Finding a natural solution for newborn with red dry cheeks will depend upon the underlying cause of the rash. Babies can experience any number of minor skin problems and rashes, and often these can be cleared up with a little extra care or leaving them alone.
Check With Your Pediatrician
Newborn baby care can sometimes be confusing, but most of the time if your newborn has red, dry cheeks it is nothing to worry about. Most often, the natural solution for newborn with red dry cheeks includes simple, common sense practices handed down for generations.
On the other hand, rashes should not be ignored either. If they persist, it's best to discuss concerns with your pediatrician. If your baby develops blisters or little bumps filled with clear fluid or tiny pimples that contain pus within the first month (especially on the scalp), it's important to take your baby to be examined by your pediatrician in case the rash is caused by the herpesvirus. If it is, it must be treated immediately.
Causes of Red Dry Cheeks in Newborns
These small red bumps that appear on newborns between 3 - 4 weeks of age can last until your baby is 4 - 6 months old. This is a common condition which appears in more than 30 percent of newborns. The transfer of maternal hormones just prior to birth is blamed as the cause for this rash; and it is often mistaken for an allergy to formula and sometimes to mother's milk because an allergic reaction shows up all over the body, and that's what newborn acne does. Much like adult acne, newborn or baby acne begins on the face but often travels down the neck and shows up on the upper back and chest. On average, newborn acne lasts for about 2 - 4 weeks.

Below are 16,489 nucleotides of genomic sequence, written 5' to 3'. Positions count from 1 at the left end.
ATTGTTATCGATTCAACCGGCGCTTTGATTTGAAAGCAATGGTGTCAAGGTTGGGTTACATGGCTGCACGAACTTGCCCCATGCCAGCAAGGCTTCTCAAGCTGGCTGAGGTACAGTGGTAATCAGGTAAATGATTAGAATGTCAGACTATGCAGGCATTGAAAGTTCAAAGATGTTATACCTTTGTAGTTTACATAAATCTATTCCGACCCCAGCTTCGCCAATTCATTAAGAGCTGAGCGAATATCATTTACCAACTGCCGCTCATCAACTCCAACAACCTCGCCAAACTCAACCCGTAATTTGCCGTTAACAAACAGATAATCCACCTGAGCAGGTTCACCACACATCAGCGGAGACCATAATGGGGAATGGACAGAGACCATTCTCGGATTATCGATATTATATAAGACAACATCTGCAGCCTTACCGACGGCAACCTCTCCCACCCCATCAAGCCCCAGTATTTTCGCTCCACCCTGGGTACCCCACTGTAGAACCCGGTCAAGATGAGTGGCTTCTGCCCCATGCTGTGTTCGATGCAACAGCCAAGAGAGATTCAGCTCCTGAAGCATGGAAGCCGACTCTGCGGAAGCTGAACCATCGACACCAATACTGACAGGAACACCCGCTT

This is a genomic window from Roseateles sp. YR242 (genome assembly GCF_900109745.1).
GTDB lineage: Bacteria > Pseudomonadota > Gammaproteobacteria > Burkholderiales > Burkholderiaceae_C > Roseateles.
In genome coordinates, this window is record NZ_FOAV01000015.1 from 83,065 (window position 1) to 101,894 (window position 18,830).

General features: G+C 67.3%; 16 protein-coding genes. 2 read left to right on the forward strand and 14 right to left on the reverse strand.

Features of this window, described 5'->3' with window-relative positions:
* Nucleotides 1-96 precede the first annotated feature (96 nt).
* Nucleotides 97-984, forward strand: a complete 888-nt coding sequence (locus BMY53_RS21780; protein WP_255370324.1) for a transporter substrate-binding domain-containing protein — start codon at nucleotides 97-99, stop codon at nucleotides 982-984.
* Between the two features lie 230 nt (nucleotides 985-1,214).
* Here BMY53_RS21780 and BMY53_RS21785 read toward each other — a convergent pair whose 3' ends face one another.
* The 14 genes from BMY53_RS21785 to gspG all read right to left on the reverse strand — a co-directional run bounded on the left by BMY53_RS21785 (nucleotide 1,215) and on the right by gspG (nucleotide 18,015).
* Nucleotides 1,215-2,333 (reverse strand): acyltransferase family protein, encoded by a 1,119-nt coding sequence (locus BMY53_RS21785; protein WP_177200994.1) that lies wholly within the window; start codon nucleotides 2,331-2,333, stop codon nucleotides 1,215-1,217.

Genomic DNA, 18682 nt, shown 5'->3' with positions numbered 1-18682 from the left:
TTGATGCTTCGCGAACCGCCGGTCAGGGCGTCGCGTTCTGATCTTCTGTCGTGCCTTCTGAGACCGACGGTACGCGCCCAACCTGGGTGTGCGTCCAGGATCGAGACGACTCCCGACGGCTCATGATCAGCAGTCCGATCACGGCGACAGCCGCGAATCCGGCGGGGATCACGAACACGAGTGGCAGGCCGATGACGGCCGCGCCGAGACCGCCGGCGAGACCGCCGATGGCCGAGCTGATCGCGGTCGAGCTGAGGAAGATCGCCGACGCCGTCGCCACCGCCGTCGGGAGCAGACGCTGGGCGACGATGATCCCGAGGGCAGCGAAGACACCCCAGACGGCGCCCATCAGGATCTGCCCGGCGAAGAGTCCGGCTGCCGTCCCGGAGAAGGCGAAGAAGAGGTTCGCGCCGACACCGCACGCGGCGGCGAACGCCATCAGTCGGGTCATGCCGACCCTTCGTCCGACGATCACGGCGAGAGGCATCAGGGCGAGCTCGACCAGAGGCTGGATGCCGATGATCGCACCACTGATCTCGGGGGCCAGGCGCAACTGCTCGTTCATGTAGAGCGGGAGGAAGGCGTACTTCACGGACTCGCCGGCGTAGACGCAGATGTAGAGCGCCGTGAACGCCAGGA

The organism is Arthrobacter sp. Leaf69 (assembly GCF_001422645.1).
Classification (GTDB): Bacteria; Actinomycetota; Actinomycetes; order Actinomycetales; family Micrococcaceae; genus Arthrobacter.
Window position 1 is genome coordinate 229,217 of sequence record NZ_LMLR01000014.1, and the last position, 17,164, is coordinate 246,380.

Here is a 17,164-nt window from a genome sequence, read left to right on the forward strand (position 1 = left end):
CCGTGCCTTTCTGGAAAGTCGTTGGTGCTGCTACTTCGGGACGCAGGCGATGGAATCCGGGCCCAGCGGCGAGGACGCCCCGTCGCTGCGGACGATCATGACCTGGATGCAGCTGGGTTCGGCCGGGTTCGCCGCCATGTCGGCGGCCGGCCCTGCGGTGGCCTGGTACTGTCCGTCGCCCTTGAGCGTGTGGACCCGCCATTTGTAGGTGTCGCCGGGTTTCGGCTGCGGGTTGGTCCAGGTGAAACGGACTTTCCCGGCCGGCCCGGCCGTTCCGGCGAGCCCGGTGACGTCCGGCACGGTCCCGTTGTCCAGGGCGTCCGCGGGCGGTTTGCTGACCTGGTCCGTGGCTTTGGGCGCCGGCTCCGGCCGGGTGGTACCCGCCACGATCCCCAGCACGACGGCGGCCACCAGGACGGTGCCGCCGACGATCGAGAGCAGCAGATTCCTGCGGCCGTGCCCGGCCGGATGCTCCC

Newborns often develop an intermittent rash on their chins or cheeks. Most often this rash is brought about by contact with food and acid that has been spit up.
This rash is also temporary in nature and is brought about by the baby's face being held against the mother's skin while nursing especially in hot climates.
When your baby is two or three days old, they have a good chance of developing erythema toxicum. This is marked by a rash comprised of ½ - 1 inch red blotches. They resemble an insect bite with a tiny white or yellow pimple-like center. This unsightly rash keeps coming back for about a week and can appear anywhere on the body except for the soles of the feet and palms of their hands. While more than 50 percent of infants develop this rash, by the time they are two weeks old it is usually gone. However, for some babies it may take until they are around 4 months old.
Not all rashes on your newborn's face will be red. Milia is one of them. It appears as tiny white bumps on the faces of 40 percent of newborn infants. Most commonly they show up on the nose and cheeks, but it's not unusual to see milia also on the forehead and chin. These white bumps look similar to pimples except that they are very small and not infected. They occur because skin pores are blocked. This condition usually disappears by the time a baby is 1 - 2 months old as the pores open on their own.
Natural Solutions for Newborn Dry Skin
- Newborn Acne - This condition is temporary and needs no treatment. Do not apply baby oil or ointments because they will make it worse.
- Drooling Rash - After each feeding (or spitting up) wash baby's face with water.
- Heat Rash -- Apply a cool washcloth on the rash, and adjust your baby's position while breastfeeding to prevent aggravating the skin further.
- Erythema Toxicum --No treatment is necessary because it goes away on its own.
- Milia -- Do not apply ointments or creams. This condition will clear up on its own.
More Serious Skin Rashes
While many skin rashes are benign others need medical attention. These include:
Atopic dermatitis is also known as eczema and often shows up in babies 2 - 6 months old as itchy red areas on the cheeks, forehead, scalp, trunk, elbows and knees. Treatment for eczema should be prescribed by your doctor and often includes:
- Topical steroid creams
- Daily vacuuming of the environment to manage level of dust mites to reduce triggers
Symptoms of keratosis pilaris include pinpoint-size red bumps and rough, dry skin. This is a chronic condition that is not easy to treat. The rash will show up on the:
- Back of the upper arms
While it is a chronic condition, improvements have been noted in some cases with the use of lubricants and treatment with topical keratolytic creams.